Seeback was nominated by the Conservatives in April 2008.[12]

Liberal incumbent Colleen Beaumier announced her retirement from the politics. This left the riding without an incumbent, and the Brampton West Federal Liberal Riding Association without a candidate to run. The hopefuls for the Liberal nomination were Dipika Damerla, Raj Jhajj, and Andrew Kania.[13] Jhajj was the riding president, but stepped down from the position, to be considered.[14] Kania had previously sought the party's nomination in Brampton—Springdale, but then-Prime Minister Paul Martin placed Dr. Ruby Dhalla as the candidate.[14] On September 12, the riding association gathered at the Marriott Courtyard Convention Centre, where Kania's selection was announced.[13][14]

Kania won by a small margin, with the election being one of the last to be called, with Kania not taking the lead until midnight;[12] the election was so tight, The Toronto Star declared Seeback the winner in a published article, latter retracted. The Conservatives won nationally, with the Liberals losing around 20 seats. Kania commented, "I am very thankful to the people of Brampton West for trusting me to represent them in circumstances where the Liberal Party lost about 20 seats. Nobody will work harder, or care more. They will not be disappointed and much good will come from this win."[12] Seeback commented that, "I said it was going to be under a thousand votes; I didn't expect it to be this close, though."[12]

On October 23, 2008, Elections Canada announced that a judicial recount had been granted in Brampton West, under an Ontario Superior Court judge. It is the fifth recount ordered, post-election.[15][16][17]


2006 Canadian federal election
Party Candidate Votes % ±%
Liberal Colleen Beaumier 27,988 49.1 +4.7
Conservative Bal Gosal 20,345 35.7 -4.3
New Democratic Jagtar Singh Shergill 6,310 11.1 +0.6
Green Jaipaul Massey-Singh 2,340 4.1 +0.7
Total valid votes 56,983 100.0


2004 Canadian federal election
Party Candidate Votes %
Liberal Colleen Beaumier 21,254 45.4
Conservative Tony Clement 18,768 40.0
New Democratic Chris Moise 4,920 10.5
Green Sanjeev Goel 1,603 3.4
Independent Tom Bose 371 0.8
Total valid votes 46,916 100.0

See also



  1. ^ a b Statistics Canada: 2017
  2. ^ "Population and dwelling counts, for Canada and federal electoral districts (2003 Representation Order), 2006 and 2001 censuses - 100% data (sorted by 2006 population)". Federal electoral districts (FEDs) – 2003 Representation Order. Statistics Canada. Retrieved 2010-04-04.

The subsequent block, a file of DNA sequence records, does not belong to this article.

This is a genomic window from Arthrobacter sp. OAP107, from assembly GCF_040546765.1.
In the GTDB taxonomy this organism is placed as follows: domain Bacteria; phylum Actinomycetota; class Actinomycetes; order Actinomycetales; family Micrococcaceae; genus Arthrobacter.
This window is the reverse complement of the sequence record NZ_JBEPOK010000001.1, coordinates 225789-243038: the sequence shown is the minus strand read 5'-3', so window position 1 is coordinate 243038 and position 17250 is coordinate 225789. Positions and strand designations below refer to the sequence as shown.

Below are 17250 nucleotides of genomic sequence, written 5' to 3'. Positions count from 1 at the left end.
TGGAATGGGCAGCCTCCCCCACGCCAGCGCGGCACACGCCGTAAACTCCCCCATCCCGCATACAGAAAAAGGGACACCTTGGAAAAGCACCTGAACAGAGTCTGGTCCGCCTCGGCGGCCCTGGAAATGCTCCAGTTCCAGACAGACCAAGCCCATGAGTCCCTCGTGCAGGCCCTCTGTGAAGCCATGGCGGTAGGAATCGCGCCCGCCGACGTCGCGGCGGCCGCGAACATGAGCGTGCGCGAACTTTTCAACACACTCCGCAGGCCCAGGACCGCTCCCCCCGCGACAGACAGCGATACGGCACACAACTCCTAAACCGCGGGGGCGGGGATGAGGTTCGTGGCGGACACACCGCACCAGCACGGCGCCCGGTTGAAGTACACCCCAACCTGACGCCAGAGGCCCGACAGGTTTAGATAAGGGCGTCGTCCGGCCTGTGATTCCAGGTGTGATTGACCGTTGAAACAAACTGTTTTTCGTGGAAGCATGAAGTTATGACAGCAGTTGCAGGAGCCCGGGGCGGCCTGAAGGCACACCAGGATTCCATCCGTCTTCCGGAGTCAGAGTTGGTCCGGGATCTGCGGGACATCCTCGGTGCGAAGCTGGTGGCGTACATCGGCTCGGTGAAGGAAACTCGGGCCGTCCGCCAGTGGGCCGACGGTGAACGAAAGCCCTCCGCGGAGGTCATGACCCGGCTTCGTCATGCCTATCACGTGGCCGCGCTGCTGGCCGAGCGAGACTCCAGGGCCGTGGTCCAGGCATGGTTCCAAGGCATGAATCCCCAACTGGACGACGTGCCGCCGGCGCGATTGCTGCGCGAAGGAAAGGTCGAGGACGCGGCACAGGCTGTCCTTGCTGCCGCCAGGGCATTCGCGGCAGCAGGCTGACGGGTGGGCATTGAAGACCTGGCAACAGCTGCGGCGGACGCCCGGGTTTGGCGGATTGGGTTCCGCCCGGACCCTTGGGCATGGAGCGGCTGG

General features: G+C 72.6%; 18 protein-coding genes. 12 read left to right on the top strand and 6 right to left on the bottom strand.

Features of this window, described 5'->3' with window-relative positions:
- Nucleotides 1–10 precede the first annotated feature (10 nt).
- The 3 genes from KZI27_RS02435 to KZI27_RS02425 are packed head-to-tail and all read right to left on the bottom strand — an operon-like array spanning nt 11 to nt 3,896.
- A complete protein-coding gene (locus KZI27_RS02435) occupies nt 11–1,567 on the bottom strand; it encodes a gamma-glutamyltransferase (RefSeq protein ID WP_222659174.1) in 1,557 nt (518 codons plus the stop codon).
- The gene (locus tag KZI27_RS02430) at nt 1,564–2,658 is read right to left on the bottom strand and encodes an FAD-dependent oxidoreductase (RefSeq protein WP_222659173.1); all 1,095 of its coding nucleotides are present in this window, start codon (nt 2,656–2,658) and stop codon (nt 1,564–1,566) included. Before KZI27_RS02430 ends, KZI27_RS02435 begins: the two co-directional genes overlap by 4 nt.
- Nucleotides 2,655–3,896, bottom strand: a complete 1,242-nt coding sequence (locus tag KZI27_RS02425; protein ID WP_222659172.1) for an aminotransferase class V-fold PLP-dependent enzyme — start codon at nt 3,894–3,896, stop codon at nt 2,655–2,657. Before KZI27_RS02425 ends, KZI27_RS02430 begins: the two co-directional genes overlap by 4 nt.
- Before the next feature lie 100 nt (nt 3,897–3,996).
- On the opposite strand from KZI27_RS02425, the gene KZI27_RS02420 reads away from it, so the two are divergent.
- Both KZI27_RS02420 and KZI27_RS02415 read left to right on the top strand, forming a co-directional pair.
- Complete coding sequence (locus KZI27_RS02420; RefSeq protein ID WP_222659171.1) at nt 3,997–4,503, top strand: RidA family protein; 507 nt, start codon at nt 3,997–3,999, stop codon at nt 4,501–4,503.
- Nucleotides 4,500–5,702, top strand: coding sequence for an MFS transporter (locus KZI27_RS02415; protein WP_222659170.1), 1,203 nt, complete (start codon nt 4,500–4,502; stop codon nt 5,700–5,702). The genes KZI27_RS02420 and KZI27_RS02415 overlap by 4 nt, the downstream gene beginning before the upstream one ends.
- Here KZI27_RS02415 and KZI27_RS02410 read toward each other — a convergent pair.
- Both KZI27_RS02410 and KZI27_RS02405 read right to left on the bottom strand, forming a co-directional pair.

3. ^ "Archived copy". Archived from the original on 2008-10-19. Retrieved 2008-10-24.CS1 maint: archived copy as title (link)
  4. ^ "2Profile of Ethnic Origin and Visible Minorities for Canada, Provinces, Territories and Federal Electoral Districts (2003 Representation Order), 2006 Census". Retrieved 2012-12-02.
  5. ^ "List of confirmed candidates". Elections Canada. Retrieved October 4, 2019.
  6. ^ "Election Night Results". Elections Canada. Retrieved November 3, 2019.
  7. ^ Elections Canada – Confirmed candidates for Brampton West, 30 September 2015
  8. ^ Elections Canada – Preliminary Election Expenses Limits for Candidates Archived 2016-03-04 at the Wayback Machine
  9. ^ Pundits' Guide to Canadian Elections
  10. ^ "Jagtar Shergill". Ottawa, Ontario: New Democratic Party of Canada. October 2008. Archived from the original on 2015-10-22. Retrieved 2008-10-15.
  11. ^ "Meet Kyle". Kyle Seeback Brampton West. Brampton, Ontario: Brampton West Conservative Association. October 2008. Archived from the original on 2008-10-29. Retrieved 2008-10-15.
  12. ^ a b c d "Cliffhanger in Brampton West, but Liberals win by a hair". The Brampton Guardian. Brampton, Ontario: Metroland Media Group Ltd. 2008-10-15. Retrieved 2008-10-15.[permanent dead link]
  13. ^ a b "Brampton West Federal Liberal Riding Association". Brampton West Federal Liberal Riding Association. Brampton, Ontario: Brampton West Federal Liberal Riding Association. October 2008. Archived from the original on 2008-10-20. Retrieved 2008-10-15.
  14. ^ a b c "Andrew Kania will run for Liberals in Brampton West". The Brampton Guardian. Brampton, Ontario: Metroland Media Group Ltd. 2008-09-17. Retrieved 2008-10-16.[permanent dead link]
  15. ^ "Judicial recount ordered in Brampton West". cnews Politics. Canoe, Inc. The Canadian Press. 2008-10-24. Archived from the original on 2013-01-15. Retrieved 2008-10-24.
  16. ^ "Ont. riding joins 4 others in recounts". Toronto, Ontario: Canadian Broadcasting Corporation. 2008-10-22. Retrieved 2008-10-24.
  17. ^ Douglas, Pam (2008-10-11). "Judge orders recount in Brampton West riding". The Brampton Guardian. Brampton, Ontario: Metroland Media Group. p. 1. Retrieved 2008-10-24.[permanent dead link]